Tagged: , vintage
Concentration is a important piece of the Method Acting puzzle.
The purpose of the sense memory concentration exercises is to train the actor to create and recreate any object or groups of objects through sheer concentration. This will stimulate an emotional response. You should be able to concentrate on a real object, or on a memory of a real object. An object can be anything, imaginary, physical or fantasy, upon which you have chosen to concentrate.
In life, you generally focus all of you attention on a single task or series of tasks. The task in this case is the object. Your attention may shift from object to object, as required by your goal or because you were interrupted. Likewise, you must focus your attention and concentrate on a single object while acting. As you gain experience and concentration skills, you can begin to focus on multiple objects. Your object may change as the scene progresses but devote all your concentration to the object you have chosen.
When you an acting scene to perform (called a “side”), you must choose the object that you will concentrate on. Try to choose objects relevant to the scene. Otherwise you can choose object irrelevant to the scene just to keep you focus within the scene. The more scene work you perform, the easier it will become for you to choose relevant objects. There are over one hundred sides available for you to download at website below. It is you choice as what object you will use for different scenes, and remember that an object can be anything.
Sufficient concentration will prevent stage fright. The character you portray will be concentrated on a person or object during a scene. You must also be concentrated on the same object. When you become so concentrated on your object, you will become oblivious of an audience. You cannot concentrate on the audience if you are fully focused on the object.
The Fourth Wall
The fourth wall is a concentration effort by the actor to create an imaginary wall on stage between yourself and the audience. This removes the audience from your awareness and allows a private and personal scene. An actor who is unaware of the audience will not suffer from stage fright.
halloween is over :((
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I want to get right to the point with this article and explore why I think so many fathers are so totally opposed to their sons taking ballet and where the American prejudice against male dancers comes from. I am not trying to offend anyone with this article, but at the same time I have caught so much flack and encountered so much ignorance as a male dancer myself that what I have to say may irritate some. I hope this will be taken in an open-minded way as this is a real problem and I seek to explain what the real, ground-level reasons are for it.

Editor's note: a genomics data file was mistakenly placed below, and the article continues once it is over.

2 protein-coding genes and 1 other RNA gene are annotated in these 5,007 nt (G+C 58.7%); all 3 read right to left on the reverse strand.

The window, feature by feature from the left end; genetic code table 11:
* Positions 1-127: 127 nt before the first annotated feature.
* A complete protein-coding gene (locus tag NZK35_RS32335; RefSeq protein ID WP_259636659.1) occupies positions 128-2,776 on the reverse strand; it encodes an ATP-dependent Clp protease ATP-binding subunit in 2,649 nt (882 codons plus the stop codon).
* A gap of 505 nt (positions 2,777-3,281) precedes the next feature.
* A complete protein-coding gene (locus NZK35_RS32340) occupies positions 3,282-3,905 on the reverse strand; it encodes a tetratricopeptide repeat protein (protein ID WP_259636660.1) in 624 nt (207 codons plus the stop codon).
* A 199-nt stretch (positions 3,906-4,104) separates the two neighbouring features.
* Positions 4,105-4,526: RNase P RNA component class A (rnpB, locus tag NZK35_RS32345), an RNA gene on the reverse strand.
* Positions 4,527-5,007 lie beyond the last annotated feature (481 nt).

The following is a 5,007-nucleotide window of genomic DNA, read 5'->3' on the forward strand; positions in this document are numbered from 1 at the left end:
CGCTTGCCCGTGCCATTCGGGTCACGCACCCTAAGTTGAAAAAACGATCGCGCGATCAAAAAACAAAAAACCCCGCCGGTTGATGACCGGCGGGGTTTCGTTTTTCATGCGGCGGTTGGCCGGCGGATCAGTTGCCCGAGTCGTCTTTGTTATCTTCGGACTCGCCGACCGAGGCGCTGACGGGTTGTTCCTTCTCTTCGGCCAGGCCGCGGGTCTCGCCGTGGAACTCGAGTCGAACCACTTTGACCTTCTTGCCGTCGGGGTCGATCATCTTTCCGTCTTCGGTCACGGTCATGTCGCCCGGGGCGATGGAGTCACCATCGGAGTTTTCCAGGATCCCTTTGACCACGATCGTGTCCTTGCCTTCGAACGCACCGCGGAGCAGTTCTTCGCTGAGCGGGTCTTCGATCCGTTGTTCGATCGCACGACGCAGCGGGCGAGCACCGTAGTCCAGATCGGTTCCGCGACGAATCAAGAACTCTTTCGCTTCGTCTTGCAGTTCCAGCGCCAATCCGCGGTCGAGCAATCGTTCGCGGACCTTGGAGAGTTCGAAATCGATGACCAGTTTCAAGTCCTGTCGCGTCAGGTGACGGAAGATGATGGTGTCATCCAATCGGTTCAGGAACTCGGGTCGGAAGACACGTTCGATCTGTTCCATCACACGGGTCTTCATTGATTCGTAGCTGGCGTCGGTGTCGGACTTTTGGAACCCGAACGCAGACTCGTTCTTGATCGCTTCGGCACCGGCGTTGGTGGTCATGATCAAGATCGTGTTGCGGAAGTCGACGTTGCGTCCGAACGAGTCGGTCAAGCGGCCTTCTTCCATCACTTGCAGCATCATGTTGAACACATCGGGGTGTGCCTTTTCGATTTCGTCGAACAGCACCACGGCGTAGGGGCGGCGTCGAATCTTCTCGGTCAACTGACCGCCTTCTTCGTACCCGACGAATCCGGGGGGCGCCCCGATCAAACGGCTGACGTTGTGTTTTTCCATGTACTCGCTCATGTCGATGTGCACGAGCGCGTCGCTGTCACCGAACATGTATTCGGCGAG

Ever since I can remember I heard my friends giggle or make jokes at any man wearing tights dancing on stage. In the days long before YouTube and Cable TV, movies might be shown in school as part of a history or civilization class and would inevitably touch on the arts and then at some point show ballet. As soon as the male dancer appeared, here came the jokes and snickers. Since I had done ballet myself since the age of 4 this always struck a real nerve with me but most of the time no one else knew I took ballet so I would just sit quietly and listen to the snide remarks. I must say that while this is not at all the same thing as someone being made fun of or joked about because of their race, I do think I know something of that same feeling because I always loved ballet and would never not do it but hearing people disparage something I knew to be so great and that was a part of me really hurt in a way that leaves you feeling totally powerless to deal with it.
Much later in life I finally gained the perspective to look back on my childhood and also hear the comments being made anew and make some insights into where this prejudice comes from. What follows is my analysis of the prejudice against male ballet dancers.
1) Smooth or graceful movement confused with moving “like a girl”.